VANCOUVER, BC, June 14, 2005 ( – A ruling handed down yesterday by British Columbia’s highest court has upheld the British Columbia College of Teachers’ (BCCT) decision to temporarily suspend the teaching license of Chris Kempling for writing allegedly discriminatory letters to the editor of a local publication.

In 2001, while off duty, Mr. Kempling entered as a practicing Christian into the burgeoning political and social debate surrounding homosexuality and gay ‘marriage’. He defended the traditional Christian understanding of the social, physical, and moral evils of homosexual behaviour in a local newspaper. Kempling was subsequently cited for professional misconduct by the College of Teachers after a panel determined that his writings were discriminatory against homosexuals. He was disciplined with a temporary suspension of his license.

Mr. Kempling fought the ruling and took the case to the Supreme Court, which upheld the school board decision.

The current ruling marks the second time that Kempling has appealed that decision of the Supreme Court, citing violations of the freedom of religion and expression clauses of the Charter. spoke with Phil Horgan, president of the Catholic Civil Rights League (CCRL), who has been actively taking part in the case. Mr. Horgan expressed concern that the current ruling centered around the supposition that by writing as he did Kempling had in some way damaged the British Columbia school system. The ruling states that Kempling’s statements “undermined the core value of non-discrimination by denying homosexual students an education environment accepting of them.”

And yet, Horgan points out, “on the contrary, there was no evidence of students who had been harmed by anything that Mr. Kempling had written.”

One difficulty with this particluar case, Horgan explained, was that Kempling had failed to show up for an initial hearing with the school-board and was therefore unable to lay an evidentiary basis for his rights under the religious freedom section (2a) of the Charter. Despite repeated attempts by the CCRL to introduce religious-rights evidence into the proceedings, the court has frustrated such attempts by refusing to hear any new evidence.

This stubborn unwillingness of the courts to cooperate with Kempling’s arguments for freedom of religion, however, makes little difference in the disturbing outcome of the most recent appeal.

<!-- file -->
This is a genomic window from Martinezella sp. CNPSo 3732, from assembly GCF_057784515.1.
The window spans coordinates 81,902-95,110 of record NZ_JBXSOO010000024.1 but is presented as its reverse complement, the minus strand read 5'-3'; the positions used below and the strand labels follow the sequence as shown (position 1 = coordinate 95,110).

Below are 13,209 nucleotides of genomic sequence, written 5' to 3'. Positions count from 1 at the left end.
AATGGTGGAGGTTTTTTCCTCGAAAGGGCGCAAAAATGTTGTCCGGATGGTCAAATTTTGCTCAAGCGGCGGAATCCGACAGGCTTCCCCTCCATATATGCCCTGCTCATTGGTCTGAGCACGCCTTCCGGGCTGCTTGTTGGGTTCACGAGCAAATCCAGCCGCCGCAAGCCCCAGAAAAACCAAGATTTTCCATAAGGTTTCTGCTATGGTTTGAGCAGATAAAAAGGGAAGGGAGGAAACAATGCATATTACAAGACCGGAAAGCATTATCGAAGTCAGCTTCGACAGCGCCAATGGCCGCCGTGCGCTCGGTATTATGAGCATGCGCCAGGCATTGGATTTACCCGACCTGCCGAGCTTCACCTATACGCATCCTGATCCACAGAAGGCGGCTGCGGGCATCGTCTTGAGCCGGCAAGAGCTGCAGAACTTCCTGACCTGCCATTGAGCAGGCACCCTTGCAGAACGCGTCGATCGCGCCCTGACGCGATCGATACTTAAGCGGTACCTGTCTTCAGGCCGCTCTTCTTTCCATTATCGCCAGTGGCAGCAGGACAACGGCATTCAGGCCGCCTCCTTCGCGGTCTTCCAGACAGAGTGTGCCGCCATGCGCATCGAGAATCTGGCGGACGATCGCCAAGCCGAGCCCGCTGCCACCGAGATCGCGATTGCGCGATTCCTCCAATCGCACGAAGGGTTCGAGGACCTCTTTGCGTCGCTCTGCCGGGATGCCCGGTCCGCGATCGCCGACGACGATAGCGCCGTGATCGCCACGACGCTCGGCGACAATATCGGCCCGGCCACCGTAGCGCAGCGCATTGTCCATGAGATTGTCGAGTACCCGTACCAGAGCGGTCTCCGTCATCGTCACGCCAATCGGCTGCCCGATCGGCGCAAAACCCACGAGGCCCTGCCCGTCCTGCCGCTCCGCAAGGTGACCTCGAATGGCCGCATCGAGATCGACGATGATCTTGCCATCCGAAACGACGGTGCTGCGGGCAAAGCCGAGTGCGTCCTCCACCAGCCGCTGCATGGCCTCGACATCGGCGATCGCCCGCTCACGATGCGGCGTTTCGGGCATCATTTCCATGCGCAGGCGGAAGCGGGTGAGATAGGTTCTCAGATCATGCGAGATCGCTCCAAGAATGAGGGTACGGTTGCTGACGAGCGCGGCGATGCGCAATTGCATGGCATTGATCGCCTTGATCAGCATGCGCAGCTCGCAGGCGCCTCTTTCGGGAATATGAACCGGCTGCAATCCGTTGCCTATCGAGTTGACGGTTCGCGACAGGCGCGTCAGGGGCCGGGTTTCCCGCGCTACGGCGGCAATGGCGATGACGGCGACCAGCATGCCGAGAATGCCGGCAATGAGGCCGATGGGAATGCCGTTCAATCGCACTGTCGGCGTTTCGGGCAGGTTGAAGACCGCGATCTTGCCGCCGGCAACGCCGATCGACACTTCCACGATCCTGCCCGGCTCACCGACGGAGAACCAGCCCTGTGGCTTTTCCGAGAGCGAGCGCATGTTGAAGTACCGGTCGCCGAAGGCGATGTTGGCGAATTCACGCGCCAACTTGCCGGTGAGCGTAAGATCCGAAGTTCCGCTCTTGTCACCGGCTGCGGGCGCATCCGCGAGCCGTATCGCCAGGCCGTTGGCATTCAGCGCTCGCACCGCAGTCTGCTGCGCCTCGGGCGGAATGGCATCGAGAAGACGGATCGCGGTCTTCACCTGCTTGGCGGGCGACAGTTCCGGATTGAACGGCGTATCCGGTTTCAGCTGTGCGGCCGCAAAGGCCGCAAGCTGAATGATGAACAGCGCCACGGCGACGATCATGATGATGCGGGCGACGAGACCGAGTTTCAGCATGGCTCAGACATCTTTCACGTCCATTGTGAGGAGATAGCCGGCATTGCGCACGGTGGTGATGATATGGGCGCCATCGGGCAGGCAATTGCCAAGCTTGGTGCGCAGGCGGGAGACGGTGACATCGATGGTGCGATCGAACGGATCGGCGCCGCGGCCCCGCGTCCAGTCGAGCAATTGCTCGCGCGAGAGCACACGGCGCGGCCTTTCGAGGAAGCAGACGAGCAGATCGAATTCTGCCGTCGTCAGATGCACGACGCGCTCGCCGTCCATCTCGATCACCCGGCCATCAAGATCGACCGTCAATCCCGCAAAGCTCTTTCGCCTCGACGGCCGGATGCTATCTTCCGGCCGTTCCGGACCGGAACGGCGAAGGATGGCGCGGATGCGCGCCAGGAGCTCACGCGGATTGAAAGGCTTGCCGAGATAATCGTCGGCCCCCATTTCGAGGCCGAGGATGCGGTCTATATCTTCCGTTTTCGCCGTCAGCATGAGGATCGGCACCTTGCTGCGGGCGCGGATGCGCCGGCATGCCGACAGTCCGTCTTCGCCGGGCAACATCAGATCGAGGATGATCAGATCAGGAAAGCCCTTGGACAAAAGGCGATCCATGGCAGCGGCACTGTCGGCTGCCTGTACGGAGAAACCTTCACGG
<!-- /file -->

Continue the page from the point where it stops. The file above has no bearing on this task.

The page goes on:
Mr. Horgan explains that the most distressing aspect of the ruling is that “the court seemed to have a very difficult time distinguishing between the sin and the sinner”. In other words”, he expanded, “Mr. Kempling was commenting quite broadly on the potential and actual problems of homosexual conduct, and the court seemed to admonish Mr. Kempling without drawing any distinction between what I presume Mr. Kempling would understand as the distinction between a person’s conduct and their inherent human dignity.” This failure or inability to distinguish between the two essentially forbids any intelligent or non-discriminatory input into what is a current and vital social debate.

“The timing is instructive for folks who have concerns about the impact of Bill C-38, generally,” said Horgan. “It’s virtually impossible to allow government passage of this type of legislation and not expect serious, serious problems in the area of conscience and religious rights. You cannot engage in the affirmation of homosexual marriage without it creating a whole level of future difficulties when it comes time for public discussion of such issues, with or without the church context.”

Supporters of the traditional definition of marriage are pointing to this ruling as yet further evidence that freedom of expression is being swiftly eroded by the Federal Government’s attempt to ram through the same-sex marriage bill. Although the bill has not become federal law, and although the bill has been and is increasingly subject to intense popular opposition, many pro-gay activists are hiding behind provincial legislation to justify prosecuting and quashing the outspoken arguments of individuals who publicly oppose or call into question their agenda. An increasing number of similarly disturbing cases, most notably the prosecution of Roman Catholic Bishop Henry of Calgary, are cropping up around the country.

The next step for Kempling, should he choose to take it, said Horgan, would be to take his case before the Supreme Court of Canada. Mr. Kempling was unavailable for comment.

  See the decision online here: